SEASONAL SELF-CARE BLOG
Q & A with Shyama Chapin
Posted on May 29th, 2015
The Yoga Sukhavati: Art of Sound module begins the weekend of June 12 with the very talented Shyama Chapin. Learn more about Shyama and the meditative effects of kirtan.
Where are you originally from? How long have you lived in NYC?
I was born in Elsah, Illinois, where my dad was a college professor. But I mostly grew up in New York City, through high school. Then I went as far away as I could, to New England and then Northern California. I’ve been back living here since 2009. I’m still not quite sure how that happened!
What is kirtan? What does kirtan mean to you?
Kirtan is a practice that is part of the tradition of Bhakti Yoga from India. It is simply call and response chanting, singing in a group with someone leading and everyone else responding. Namakirtan specifically is the practice of chanting what are called the Divine Names, which are Sanskrit words that have been revealed to a being in a high state of realization. They are considered to be various ways of naming that essential reality which is the ground nature of everything that is, including us of course! One of many paradoxes is that this reality exists beyond name and form, but yet when we call out to it, that invocation gently intensifies our awareness of this reality which is our own true nature—which is Love. You could say that all of these names are simply names of Love.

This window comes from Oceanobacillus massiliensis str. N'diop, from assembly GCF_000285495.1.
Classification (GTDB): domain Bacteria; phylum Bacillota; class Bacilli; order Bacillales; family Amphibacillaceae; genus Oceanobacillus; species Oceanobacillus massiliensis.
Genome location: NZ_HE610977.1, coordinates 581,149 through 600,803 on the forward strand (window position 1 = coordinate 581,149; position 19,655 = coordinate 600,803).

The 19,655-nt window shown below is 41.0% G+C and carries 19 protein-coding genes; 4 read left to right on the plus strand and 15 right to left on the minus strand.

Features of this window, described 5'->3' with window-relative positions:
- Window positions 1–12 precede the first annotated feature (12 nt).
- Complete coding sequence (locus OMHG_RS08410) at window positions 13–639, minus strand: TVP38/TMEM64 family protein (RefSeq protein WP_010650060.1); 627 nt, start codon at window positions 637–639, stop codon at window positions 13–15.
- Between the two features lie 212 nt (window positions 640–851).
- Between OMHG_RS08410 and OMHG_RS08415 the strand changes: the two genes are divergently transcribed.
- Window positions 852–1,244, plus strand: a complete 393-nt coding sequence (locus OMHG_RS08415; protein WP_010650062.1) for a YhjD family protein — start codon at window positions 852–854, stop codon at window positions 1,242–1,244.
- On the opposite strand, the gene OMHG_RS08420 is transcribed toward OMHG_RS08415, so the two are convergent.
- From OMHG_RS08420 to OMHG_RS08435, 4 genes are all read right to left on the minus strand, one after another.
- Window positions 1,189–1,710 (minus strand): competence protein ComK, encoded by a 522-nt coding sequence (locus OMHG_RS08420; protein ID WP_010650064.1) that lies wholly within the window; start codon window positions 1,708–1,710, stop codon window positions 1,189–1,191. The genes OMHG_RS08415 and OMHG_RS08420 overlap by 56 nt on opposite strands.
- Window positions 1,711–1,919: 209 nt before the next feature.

The practice of chanting the Names is also a method of beginning to release our obsession with the stories we tell ourselves about ourselves and the world that cause us so much pain. For me personally, it has been a huge grace and blessing to be given this amazing boat to rest in in the middle of the wild and confusing ocean of my mind and my life!
How long have you been practicing kirtan? How did you get interested in it?